Witness, also, the case of Sylvia Plath's The Bell Jar. Esther Greenwood's depression, while set in New York in her 19th year, has little or nothing to do with her circumstances, which are actually quite good. She may be suffering in a Freudian sense: her father's death may have set off some repercussions for her budding adulthood, especially as she sniffs out the traces of his life through where her family used to live, where they would play, and finally to where her father is buried (Plath 121-38). But otherwise, she has done quite well, winning scholarships, taking Manhattan on an expense account, gaining the friendship of an important novelist. There's little for her to be depressed about. However, the combination of ptomaine poisoning and the summer heat has left Esther, essentially, a lump of raw, festering meat (Plath 33-40). The extreme depression that follows is due to spontaneous generation: just as maggots are spontaneously generated by spoiled flesh, Plath's heroine's brain spontaneously generates depression. The electroshock therapy she undergoes (Plath 117-18 and 173-5) is an attempt not only to "cure" her in a way appropriate to the time period, but an attempt to "cook the meat," ridding it of its festering globules of distress. The fact that it works for some time underscores the validity of a spontaneous generation analysis in this case: pump enough electricity through anything and you'll kill all the maggots that live in it.

The fact that Plath's novel is autobiographical and that her own depression later returned display also the great flexibility of the spontaneous generation model: due to the nature of the theory, there is no reason to believe further growth of the organism responsible is not possible. Therefore, any reiterations or relapses of the spontaneously generated element are easily accounted for.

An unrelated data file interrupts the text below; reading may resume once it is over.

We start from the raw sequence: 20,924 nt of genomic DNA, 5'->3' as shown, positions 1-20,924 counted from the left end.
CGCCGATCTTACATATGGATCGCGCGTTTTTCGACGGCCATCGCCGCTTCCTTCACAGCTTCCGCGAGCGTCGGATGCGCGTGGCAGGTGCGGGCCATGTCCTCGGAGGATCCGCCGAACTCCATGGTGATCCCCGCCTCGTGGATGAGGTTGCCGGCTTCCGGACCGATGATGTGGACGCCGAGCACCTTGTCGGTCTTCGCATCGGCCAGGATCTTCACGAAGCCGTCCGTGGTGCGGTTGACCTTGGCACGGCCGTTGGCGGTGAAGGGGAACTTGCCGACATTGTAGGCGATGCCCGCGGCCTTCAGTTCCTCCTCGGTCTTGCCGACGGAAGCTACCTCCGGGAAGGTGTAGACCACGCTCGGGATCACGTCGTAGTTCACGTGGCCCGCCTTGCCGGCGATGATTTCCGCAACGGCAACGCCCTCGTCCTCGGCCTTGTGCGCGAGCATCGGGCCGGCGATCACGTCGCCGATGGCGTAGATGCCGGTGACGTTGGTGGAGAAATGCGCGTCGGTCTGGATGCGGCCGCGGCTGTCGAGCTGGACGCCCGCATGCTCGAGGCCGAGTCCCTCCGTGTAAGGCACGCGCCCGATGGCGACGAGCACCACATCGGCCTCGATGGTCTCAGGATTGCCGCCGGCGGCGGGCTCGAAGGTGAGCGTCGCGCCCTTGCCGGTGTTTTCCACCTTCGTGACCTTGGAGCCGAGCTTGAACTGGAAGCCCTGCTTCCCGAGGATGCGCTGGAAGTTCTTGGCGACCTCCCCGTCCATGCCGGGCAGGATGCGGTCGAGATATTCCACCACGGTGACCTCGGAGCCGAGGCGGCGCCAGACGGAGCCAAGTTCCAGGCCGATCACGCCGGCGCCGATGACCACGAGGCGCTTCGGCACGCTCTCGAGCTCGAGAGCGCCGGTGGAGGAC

That spontaneous generation as a scientific theory was originally designed to deal with only very small organisms in a pre-microscopic age is problematic. If one were to apply the theory to whole worlds as in the case of narratives like Marlowe's, or soldiers as in the case of Kingston, that critic has seemingly gone beyond the theory's original intent. Conjectural brainworms aside, the notion of spontaneous generation in its purest form is not in question; merely its application is. Who can say that anything in literature has any weight at all - that is to say, any mass? Who can vouch for the heft and breadth of a Marlovian sea story? Was Marlowe measurably lighter after its telling? Emotionally, perhaps. And here is where the theory re-displays its accuracy: if a miasma has the power to create small creatures out of mud and rotting meat, who is to say what it can do to the substance of a story?


Works Cited

Farley, John. The Spontaneous Generation Controversy From Descartes to Oparin. Baltimore: Johns Hopkins UP, 1977.

Harris, Henry. Things Come to Life: Spontaneous Generation Revisited. Oxford: Oxford UP, 2002.

Kingston, Maxine Hong. The Woman Warrior: Memoirs of a Girlhood Among Ghosts. New York: Vintage, 1976.

Plath, Sylvia. The Bell Jar. New York: Bantam, 1971.

Victl, Frankor. The Coal Dust Brainworm. Cambridge: Kerfluffle Press, 1956.

- - - Like a Cat Outta Smell. Hackensack: Roman Fever Press, 1961.